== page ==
PM Lee Hsien Loong apologises for damage to Singapore caused by family dispute

He will deliver a ministerial statement in Parliament on July 3 to refute accusations

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Prime Minister Lee Hsien Loong delivering his statement in a video released yesterday.
Prime Minister Lee Hsien Loong delivering his statement in a video released yesterday. PHOTO: MINISTRY OF COMMUNICATIONS AND INFORMATION

Prime Minister Lee Hsien Loong apologised to the nation yesterday for the harm caused by a protracted and publicly aired dispute with his siblings, which has affected Singapore's reputation and its citizens' confidence in the Government.

He will deliver a ministerial statement to refute the "baseless accusations" his siblings made against the Government, when Parliament sits on July 3.

PM Lee issued a statement and a video on the matter yesterday, on his first day back at work after a vacation. He expressed deep regret about the harm caused by the dispute with Dr Lee Wei Ling and Mr Lee Hsien Yang over whether to demolish their late father Lee Kuan Yew's house at 38, Oxley Road.

His siblings had released a statement last Wednesday accusing him of misusing his power in a bid to preserve their father's house, among numerous other allegations.

PM Lee yesterday said these "serious allegations" went beyond private and personal matters, extending to the conduct of his office and the integrity of the Government.

"Much as I would like to move on, and end a most unhappy experience for Singaporeans, these baseless accusations against the Government cannot be left unanswered. They must be and will be dealt with openly and refuted," he said.

PM Lee said all MPs will have the opportunity to raise questions after his statement next month, adding that he has instructed that the People's Action Party whip be lifted. This will allow PAP MPs to speak according to their conscience and not be bound by the party position.

PM Lee yesterday urged all MPs, including opposition MPs, to "examine the issues thoroughly and question me and my Cabinet colleagues vigorously" about the matter.

"I hope that this full, public airing in Parliament will dispel any doubts that have been planted and strengthen confidence in our institutions and our system of government," he said.

When contacted last night, Mr Lee Hsien Yang said he needed time to study his brother's statement and would respond later.

In his statement, PM Lee acknowledged that Singaporeans have been disturbed and confused by news of the private dispute between him and his siblings.

A day after his siblings released their statement, PM Lee made known his "grave concerns" and questioned the "troubling circumstances" surrounding the preparation of the late Mr Lee's final will in a statement issued by his lawyers.

His siblings hit back with multiple Facebook posts, disputing his account about the last will and alleging that PM Lee had used his position to influence the ministerial committee into challenging the validity of a clause to demolish the Oxley Road house in the final will.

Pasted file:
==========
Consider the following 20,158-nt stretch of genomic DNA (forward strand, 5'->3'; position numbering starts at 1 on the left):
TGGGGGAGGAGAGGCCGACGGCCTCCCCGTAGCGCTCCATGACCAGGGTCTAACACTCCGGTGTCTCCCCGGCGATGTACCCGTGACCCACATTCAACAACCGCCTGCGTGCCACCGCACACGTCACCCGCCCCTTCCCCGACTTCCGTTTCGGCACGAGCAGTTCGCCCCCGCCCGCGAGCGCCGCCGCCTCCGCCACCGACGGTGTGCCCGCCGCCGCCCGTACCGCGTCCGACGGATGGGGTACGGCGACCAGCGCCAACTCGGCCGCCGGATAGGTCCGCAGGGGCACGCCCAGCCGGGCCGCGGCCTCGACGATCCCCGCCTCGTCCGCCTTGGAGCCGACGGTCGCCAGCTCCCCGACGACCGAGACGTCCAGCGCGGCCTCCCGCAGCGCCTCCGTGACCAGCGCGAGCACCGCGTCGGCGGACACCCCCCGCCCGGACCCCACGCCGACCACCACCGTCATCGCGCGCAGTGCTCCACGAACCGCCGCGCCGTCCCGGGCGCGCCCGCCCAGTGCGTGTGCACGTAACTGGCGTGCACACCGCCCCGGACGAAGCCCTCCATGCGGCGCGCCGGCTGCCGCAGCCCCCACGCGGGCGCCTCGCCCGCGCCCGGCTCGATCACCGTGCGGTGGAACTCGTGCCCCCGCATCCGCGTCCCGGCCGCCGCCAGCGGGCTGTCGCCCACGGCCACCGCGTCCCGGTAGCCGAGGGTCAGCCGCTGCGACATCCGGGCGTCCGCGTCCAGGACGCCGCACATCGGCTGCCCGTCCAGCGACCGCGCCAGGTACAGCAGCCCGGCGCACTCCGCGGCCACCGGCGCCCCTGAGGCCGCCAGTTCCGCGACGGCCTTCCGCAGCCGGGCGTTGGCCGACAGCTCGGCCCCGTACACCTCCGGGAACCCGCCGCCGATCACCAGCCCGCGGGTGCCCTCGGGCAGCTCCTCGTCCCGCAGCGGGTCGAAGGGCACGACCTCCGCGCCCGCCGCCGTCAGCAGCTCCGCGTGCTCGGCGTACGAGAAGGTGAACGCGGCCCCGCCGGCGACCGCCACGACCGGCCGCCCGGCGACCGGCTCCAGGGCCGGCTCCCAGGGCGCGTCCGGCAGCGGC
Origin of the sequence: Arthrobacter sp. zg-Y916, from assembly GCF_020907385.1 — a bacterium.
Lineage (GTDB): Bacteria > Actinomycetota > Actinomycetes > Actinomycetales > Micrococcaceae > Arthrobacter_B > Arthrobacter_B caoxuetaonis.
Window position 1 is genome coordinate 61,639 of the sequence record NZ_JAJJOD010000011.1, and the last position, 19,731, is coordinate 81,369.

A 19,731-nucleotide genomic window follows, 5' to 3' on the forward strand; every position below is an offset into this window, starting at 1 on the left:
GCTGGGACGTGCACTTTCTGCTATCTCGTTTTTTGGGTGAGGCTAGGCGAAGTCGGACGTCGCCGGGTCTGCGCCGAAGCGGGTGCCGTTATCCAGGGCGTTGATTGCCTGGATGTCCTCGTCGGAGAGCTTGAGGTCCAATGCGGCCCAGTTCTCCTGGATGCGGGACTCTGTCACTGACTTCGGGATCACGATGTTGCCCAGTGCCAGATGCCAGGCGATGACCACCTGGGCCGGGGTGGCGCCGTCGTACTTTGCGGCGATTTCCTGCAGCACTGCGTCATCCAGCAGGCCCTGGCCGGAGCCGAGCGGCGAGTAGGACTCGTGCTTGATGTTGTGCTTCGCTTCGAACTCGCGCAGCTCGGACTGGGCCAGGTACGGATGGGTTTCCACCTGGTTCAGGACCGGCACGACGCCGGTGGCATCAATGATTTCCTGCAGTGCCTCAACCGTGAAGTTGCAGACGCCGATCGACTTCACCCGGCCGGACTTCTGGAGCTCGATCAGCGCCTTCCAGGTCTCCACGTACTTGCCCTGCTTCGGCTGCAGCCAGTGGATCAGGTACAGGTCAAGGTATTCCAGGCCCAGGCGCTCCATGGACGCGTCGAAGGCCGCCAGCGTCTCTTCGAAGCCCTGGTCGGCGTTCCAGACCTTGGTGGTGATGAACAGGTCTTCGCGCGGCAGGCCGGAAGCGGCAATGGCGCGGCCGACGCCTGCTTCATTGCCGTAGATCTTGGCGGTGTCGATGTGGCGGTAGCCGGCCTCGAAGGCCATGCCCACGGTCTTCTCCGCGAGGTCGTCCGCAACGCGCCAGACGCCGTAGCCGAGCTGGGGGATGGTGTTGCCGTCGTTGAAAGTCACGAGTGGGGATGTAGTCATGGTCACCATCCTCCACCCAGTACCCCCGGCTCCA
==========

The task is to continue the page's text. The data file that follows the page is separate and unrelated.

That prompted Deputy Prime Minister Teo Chee Hean to reveal the members of the committee and detail their scope of work last Saturday.

PM Lee said he had "done everything possible to avoid this state of affairs". He noted that his siblings were unhappy after their father bequeathed the Oxley Road house to him as part of his equal share of the family estate. He said he tried to deal with their unhappiness privately, first by offering to transfer 38, Oxley Road to Dr Lee for a nominal $1. When that failed, he sold the house to Mr Lee Hsien Yang at a fair market valuation, and donated all his proceeds to charity.

"I had hoped that this would satisfy them. There should be no reason for any further quarrel, since I no longer own the house and I do not take part in any government decisions on the house," he said.

Besides pledging to refute the allegations, PM Lee assured Singaporeans that the dispute would not distract him and other Cabinet ministers from governing Singapore and dealing with more important national issues, including pressing economic and security challenges.

"As public servants, my ministers and I will always protect the integrity of our institutions, and uphold the strict standards separating private affairs from our public duties," he said. "We are determined to repair the damage that has been done to Singapore. We will continue to lead our nation and serve you to the best of our ability."

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A version of this article appeared in the print edition of The Straits Times on June 20, 2017, with the headline PM Lee Hsien Loong apologises for damage to Singapore caused by family dispute. Subscribe